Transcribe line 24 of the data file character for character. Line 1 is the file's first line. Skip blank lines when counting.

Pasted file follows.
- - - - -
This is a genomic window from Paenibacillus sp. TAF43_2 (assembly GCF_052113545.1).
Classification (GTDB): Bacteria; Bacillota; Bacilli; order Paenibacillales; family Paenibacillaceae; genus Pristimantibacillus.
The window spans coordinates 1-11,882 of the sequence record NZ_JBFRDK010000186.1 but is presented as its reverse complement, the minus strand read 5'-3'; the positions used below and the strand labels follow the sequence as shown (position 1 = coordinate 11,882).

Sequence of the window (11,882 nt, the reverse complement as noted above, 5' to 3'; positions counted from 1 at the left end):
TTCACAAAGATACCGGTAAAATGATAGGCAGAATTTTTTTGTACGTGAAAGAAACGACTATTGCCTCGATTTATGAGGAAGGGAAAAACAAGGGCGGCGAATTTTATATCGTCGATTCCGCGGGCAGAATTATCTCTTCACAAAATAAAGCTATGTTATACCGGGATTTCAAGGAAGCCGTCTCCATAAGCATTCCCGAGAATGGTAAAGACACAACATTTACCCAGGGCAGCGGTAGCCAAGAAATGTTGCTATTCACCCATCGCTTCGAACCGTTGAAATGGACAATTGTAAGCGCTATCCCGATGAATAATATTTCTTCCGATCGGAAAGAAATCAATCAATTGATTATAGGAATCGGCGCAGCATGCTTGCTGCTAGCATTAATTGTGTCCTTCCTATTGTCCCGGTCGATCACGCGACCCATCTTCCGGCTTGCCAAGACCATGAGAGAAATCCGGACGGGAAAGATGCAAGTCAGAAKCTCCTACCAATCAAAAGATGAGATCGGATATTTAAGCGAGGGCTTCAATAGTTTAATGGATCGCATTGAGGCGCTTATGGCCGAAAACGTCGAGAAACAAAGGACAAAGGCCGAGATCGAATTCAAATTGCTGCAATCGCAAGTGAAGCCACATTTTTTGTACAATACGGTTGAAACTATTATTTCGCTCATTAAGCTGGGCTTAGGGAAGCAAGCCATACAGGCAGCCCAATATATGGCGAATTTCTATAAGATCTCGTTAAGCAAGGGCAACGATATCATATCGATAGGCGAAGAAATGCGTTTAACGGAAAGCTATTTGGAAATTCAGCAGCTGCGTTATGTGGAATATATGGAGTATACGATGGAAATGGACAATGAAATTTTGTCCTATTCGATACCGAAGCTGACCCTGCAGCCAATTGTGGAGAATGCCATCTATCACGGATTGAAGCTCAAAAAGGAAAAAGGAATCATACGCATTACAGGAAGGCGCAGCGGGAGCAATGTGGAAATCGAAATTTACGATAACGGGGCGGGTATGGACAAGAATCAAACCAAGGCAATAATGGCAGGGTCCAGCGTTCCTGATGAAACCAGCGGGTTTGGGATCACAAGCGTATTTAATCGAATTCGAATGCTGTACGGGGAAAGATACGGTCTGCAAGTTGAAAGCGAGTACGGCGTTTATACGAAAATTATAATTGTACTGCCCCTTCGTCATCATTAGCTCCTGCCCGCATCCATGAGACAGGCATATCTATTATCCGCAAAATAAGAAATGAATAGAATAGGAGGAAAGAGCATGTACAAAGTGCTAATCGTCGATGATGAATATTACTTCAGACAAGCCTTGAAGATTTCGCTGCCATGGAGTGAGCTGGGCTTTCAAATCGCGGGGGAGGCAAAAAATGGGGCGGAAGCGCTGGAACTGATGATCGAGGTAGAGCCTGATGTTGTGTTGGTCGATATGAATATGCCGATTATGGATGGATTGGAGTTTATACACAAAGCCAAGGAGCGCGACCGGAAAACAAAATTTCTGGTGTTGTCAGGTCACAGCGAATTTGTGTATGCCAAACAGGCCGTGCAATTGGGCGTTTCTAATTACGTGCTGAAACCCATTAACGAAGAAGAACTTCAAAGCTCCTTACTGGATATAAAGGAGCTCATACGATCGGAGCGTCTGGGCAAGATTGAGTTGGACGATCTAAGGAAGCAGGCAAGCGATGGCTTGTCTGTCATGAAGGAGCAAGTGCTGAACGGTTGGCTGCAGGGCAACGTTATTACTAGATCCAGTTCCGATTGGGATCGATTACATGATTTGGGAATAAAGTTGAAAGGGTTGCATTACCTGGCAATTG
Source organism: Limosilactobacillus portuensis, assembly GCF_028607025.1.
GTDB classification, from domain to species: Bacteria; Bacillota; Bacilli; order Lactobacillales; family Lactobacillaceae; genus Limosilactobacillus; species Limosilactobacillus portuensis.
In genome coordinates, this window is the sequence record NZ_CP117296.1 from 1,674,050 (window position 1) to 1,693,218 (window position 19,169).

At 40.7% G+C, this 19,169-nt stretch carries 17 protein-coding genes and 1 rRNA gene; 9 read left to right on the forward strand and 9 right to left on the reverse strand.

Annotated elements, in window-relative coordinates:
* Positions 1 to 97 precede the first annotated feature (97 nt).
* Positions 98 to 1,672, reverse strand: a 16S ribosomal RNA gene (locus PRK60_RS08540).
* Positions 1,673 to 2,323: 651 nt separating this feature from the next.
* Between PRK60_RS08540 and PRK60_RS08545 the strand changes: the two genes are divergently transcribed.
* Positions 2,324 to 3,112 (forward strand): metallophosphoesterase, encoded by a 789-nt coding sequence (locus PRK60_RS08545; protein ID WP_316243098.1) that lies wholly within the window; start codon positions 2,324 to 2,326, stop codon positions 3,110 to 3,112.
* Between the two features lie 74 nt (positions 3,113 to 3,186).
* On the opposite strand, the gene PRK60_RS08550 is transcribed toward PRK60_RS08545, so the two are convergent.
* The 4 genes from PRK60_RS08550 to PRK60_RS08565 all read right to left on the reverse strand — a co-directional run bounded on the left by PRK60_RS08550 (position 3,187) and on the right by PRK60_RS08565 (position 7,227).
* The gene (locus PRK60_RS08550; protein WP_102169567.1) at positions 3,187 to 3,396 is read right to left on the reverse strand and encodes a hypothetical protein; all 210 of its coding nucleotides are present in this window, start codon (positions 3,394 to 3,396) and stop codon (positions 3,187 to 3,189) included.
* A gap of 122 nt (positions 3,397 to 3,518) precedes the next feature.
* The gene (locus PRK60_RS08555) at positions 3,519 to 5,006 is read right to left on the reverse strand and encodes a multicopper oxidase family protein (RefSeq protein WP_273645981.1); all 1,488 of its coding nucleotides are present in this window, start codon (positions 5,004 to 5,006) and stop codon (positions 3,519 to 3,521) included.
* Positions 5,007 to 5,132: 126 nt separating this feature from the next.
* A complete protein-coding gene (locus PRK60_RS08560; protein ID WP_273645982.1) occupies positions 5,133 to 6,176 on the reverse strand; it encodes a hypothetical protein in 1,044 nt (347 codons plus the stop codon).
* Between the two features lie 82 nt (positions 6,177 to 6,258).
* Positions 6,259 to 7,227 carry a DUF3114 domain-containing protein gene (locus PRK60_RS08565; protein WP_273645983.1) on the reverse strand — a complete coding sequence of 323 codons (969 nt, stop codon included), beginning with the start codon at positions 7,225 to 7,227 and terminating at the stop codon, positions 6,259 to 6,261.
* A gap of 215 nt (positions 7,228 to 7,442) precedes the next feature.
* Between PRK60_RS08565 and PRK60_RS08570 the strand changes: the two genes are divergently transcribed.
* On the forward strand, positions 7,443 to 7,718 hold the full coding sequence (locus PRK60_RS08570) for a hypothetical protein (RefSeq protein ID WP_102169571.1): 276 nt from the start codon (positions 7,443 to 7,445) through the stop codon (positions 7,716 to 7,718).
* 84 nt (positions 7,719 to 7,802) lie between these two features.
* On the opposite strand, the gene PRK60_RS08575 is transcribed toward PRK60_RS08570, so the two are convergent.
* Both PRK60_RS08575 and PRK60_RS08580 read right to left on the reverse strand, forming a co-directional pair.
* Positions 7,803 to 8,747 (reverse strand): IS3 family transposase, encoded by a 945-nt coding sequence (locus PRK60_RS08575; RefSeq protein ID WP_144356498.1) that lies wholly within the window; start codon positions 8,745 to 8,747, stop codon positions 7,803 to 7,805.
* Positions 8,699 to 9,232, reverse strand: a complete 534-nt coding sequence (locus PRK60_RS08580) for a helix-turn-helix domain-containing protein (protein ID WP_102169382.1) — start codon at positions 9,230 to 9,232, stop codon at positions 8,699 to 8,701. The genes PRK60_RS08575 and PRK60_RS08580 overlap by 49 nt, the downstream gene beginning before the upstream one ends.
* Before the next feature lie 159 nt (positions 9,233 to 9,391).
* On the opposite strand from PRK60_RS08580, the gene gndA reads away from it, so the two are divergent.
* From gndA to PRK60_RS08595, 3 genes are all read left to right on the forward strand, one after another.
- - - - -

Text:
* Between the two features lie 82 nt (positions 6,177 to 6,258).